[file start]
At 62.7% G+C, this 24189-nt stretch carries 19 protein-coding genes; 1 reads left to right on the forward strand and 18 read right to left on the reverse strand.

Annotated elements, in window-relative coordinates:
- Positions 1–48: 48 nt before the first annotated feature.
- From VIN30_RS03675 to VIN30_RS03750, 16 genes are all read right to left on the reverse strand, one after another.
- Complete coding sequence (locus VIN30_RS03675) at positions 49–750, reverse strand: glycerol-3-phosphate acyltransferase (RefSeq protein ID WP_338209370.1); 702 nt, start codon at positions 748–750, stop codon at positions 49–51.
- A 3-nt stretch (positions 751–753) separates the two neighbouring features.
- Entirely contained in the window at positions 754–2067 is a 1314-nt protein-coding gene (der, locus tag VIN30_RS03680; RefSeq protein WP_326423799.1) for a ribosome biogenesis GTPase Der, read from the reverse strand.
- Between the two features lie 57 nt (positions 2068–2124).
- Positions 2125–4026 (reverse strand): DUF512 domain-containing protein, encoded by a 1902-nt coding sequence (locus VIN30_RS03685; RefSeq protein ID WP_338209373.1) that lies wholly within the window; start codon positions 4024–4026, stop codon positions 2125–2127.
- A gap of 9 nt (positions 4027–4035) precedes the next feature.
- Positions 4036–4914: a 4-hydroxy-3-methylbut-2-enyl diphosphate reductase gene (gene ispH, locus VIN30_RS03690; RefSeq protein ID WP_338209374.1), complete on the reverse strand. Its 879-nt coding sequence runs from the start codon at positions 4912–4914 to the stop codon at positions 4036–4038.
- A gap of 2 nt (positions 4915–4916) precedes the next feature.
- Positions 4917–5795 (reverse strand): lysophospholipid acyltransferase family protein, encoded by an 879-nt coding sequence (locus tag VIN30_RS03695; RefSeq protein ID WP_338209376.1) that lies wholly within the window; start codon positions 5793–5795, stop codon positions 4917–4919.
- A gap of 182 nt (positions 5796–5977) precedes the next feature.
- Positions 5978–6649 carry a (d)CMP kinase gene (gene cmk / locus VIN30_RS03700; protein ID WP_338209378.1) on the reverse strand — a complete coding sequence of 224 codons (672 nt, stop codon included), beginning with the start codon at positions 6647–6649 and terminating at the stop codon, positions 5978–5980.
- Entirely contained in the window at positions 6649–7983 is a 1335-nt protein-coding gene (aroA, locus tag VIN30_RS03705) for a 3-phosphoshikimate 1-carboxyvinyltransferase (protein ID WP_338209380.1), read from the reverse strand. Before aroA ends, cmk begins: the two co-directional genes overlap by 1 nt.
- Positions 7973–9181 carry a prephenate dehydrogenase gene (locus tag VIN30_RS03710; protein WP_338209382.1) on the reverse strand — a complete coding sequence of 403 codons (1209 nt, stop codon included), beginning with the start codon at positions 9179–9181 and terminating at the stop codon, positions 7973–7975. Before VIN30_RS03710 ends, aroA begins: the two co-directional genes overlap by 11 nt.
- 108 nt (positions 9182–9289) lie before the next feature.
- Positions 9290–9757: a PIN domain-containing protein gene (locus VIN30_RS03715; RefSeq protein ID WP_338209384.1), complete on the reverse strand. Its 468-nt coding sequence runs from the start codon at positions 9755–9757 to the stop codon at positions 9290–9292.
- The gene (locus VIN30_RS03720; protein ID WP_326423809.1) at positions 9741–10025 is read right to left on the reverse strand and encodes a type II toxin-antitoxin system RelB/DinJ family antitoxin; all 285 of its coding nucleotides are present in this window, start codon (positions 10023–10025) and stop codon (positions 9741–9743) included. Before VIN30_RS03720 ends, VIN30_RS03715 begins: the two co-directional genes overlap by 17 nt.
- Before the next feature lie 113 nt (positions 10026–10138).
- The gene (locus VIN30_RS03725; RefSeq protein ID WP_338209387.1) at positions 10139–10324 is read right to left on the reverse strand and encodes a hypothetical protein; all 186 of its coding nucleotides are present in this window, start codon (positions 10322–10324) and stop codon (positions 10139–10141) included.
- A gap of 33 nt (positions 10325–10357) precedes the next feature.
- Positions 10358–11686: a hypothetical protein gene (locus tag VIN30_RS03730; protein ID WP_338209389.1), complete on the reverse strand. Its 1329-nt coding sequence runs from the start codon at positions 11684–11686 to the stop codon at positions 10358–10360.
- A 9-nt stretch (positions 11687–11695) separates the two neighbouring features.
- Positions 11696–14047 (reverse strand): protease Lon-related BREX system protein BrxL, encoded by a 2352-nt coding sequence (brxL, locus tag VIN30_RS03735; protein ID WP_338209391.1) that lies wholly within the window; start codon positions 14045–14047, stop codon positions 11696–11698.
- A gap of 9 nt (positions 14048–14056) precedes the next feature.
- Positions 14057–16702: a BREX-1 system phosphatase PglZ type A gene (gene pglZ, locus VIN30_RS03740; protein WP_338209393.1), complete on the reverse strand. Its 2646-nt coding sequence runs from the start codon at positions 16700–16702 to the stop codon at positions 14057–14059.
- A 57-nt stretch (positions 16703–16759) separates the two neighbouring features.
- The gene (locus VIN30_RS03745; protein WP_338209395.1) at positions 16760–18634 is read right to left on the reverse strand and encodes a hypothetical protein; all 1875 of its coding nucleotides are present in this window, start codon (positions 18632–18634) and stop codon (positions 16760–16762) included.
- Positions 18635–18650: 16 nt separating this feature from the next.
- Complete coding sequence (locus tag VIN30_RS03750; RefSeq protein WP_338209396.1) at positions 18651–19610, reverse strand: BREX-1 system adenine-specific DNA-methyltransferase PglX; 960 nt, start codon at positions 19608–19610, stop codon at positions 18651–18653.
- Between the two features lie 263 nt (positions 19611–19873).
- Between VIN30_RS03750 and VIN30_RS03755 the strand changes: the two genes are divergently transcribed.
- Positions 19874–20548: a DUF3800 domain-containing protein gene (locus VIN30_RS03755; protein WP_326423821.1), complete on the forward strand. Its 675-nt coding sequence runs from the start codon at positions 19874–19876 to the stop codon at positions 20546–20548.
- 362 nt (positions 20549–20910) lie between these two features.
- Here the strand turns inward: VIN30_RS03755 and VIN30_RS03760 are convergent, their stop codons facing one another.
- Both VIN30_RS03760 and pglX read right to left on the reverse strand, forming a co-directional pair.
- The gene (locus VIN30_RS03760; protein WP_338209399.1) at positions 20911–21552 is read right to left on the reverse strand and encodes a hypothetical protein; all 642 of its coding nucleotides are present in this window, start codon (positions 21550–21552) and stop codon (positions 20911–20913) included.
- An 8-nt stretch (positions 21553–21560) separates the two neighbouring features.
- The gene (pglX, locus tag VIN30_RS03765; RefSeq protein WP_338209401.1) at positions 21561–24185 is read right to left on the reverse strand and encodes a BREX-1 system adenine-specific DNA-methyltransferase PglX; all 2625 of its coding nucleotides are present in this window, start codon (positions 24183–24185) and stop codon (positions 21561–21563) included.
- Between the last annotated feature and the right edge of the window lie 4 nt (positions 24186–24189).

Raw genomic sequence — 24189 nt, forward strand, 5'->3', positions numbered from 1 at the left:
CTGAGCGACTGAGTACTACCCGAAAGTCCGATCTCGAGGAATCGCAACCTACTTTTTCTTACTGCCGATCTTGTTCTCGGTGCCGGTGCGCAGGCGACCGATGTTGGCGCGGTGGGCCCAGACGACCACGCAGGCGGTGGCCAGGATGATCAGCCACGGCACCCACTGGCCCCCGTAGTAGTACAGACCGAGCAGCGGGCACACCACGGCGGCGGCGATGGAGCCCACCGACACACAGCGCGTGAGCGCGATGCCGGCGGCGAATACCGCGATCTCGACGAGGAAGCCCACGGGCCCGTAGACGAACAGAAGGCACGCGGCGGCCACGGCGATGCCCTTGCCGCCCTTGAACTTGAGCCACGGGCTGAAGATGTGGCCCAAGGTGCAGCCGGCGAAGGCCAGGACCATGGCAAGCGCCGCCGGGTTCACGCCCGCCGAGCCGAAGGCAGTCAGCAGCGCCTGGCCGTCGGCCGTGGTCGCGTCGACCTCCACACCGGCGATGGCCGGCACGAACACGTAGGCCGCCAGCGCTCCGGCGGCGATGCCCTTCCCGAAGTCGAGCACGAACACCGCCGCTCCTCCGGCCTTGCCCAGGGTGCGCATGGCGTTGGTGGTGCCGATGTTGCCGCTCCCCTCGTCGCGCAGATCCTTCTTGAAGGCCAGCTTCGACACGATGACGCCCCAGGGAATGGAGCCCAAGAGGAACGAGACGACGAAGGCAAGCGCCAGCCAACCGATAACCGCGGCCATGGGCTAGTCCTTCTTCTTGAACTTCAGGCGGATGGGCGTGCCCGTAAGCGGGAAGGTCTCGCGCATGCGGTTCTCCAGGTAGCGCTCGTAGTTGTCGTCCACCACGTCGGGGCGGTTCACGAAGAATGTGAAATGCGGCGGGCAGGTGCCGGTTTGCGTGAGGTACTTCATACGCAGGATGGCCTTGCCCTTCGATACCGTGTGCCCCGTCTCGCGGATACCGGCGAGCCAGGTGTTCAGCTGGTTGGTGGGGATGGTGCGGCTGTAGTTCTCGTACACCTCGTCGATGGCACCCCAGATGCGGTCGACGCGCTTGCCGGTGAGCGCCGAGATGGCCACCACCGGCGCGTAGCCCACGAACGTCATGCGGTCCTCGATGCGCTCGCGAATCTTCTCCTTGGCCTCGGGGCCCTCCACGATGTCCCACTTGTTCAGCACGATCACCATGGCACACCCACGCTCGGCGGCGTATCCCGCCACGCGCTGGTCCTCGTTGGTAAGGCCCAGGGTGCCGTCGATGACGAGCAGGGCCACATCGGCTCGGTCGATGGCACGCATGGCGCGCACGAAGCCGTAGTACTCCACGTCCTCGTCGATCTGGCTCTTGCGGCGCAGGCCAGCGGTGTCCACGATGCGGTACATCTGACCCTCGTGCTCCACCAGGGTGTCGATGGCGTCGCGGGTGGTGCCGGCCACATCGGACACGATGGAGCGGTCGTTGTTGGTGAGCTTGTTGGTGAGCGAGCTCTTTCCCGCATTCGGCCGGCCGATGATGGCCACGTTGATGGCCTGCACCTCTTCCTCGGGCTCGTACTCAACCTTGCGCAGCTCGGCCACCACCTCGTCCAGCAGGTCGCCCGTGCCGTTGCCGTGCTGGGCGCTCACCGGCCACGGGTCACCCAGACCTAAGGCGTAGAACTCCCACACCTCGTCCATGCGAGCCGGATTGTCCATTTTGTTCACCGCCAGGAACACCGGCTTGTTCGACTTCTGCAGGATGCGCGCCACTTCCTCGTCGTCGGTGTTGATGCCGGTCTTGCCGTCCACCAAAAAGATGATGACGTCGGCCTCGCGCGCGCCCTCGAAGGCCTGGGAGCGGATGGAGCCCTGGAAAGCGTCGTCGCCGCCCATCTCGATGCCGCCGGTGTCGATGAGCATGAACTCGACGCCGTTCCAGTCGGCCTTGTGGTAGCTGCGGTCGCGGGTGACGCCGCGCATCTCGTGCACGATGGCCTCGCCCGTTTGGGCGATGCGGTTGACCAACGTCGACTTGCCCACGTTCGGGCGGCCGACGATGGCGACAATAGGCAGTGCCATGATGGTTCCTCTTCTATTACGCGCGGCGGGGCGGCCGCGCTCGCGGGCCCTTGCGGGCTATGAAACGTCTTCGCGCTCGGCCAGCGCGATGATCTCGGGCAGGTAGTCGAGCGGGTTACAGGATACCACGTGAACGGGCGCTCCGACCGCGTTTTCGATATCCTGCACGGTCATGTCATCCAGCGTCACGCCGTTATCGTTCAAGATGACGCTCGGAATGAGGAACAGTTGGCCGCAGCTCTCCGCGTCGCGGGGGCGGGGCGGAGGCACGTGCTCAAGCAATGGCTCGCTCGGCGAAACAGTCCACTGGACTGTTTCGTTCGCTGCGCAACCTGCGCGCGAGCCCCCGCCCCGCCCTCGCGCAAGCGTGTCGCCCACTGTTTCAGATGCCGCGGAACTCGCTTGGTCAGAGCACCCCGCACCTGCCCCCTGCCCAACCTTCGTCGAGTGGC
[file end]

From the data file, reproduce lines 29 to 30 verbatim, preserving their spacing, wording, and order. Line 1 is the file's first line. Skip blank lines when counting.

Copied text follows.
- A 57-nt stretch (positions 16703–16759) separates the two neighbouring features.
- The gene (locus VIN30_RS03745; protein WP_338209395.1) at positions 16760–18634 is read right to left on the reverse strand and encodes a hypothetical protein; all 1875 of its coding nucleotides are present in this window, start codon (positions 18632–18634) and stop codon (positions 16760–16762) included.